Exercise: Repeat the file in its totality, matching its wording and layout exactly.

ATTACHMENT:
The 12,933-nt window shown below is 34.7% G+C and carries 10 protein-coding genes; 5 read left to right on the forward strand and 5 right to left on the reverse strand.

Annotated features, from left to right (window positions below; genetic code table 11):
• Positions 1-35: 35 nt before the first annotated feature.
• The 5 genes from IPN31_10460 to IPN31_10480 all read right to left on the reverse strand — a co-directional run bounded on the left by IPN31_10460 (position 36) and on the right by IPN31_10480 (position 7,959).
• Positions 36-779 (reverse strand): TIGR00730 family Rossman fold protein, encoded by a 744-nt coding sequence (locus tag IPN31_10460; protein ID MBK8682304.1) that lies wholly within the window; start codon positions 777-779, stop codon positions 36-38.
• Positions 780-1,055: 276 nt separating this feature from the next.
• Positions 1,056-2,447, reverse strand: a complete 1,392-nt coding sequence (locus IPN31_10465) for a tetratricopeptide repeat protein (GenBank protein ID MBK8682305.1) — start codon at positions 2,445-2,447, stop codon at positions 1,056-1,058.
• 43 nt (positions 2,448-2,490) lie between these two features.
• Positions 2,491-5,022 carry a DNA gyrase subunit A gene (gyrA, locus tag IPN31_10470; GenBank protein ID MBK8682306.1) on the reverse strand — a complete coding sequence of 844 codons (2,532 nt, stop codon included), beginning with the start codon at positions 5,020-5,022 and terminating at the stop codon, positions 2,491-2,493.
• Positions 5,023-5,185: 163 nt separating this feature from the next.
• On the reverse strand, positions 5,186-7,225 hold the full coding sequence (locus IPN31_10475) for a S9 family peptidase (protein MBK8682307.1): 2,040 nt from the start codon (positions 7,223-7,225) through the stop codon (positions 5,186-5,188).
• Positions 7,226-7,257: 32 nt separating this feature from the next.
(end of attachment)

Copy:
The 12,933-nt window shown below is 34.7% G+C and carries 10 protein-coding genes; 5 read left to right on the forward strand and 5 right to left on the reverse strand.

Annotated features, from left to right (window positions below; genetic code table 11):
• Positions 1-35: 35 nt before the first annotated feature.
• The 5 genes from IPN31_10460 to IPN31_10480 all read right to left on the reverse strand — a co-directional run bounded on the left by IPN31_10460 (position 36) and on the right by IPN31_10480 (position 7,959).
• Positions 36-779 (reverse strand): TIGR00730 family Rossman fold protein, encoded by a 744-nt coding sequence (locus tag IPN31_10460; protein ID MBK8682304.1) that lies wholly within the window; start codon positions 777-779, stop codon positions 36-38.
• Positions 780-1,055: 276 nt separating this feature from the next.
• Positions 1,056-2,447, reverse strand: a complete 1,392-nt coding sequence (locus IPN31_10465) for a tetratricopeptide repeat protein (GenBank protein ID MBK8682305.1) — start codon at positions 2,445-2,447, stop codon at positions 1,056-1,058.
• 43 nt (positions 2,448-2,490) lie between these two features.
• Positions 2,491-5,022 carry a DNA gyrase subunit A gene (gyrA, locus tag IPN31_10470; GenBank protein ID MBK8682306.1) on the reverse strand — a complete coding sequence of 844 codons (2,532 nt, stop codon included), beginning with the start codon at positions 5,020-5,022 and terminating at the stop codon, positions 2,491-2,493.
• Positions 5,023-5,185: 163 nt separating this feature from the next.
• On the reverse strand, positions 5,186-7,225 hold the full coding sequence (locus IPN31_10475) for a S9 family peptidase (protein MBK8682307.1): 2,040 nt from the start codon (positions 7,223-7,225) through the stop codon (positions 5,186-5,188).
• Positions 7,226-7,257: 32 nt separating this feature from the next.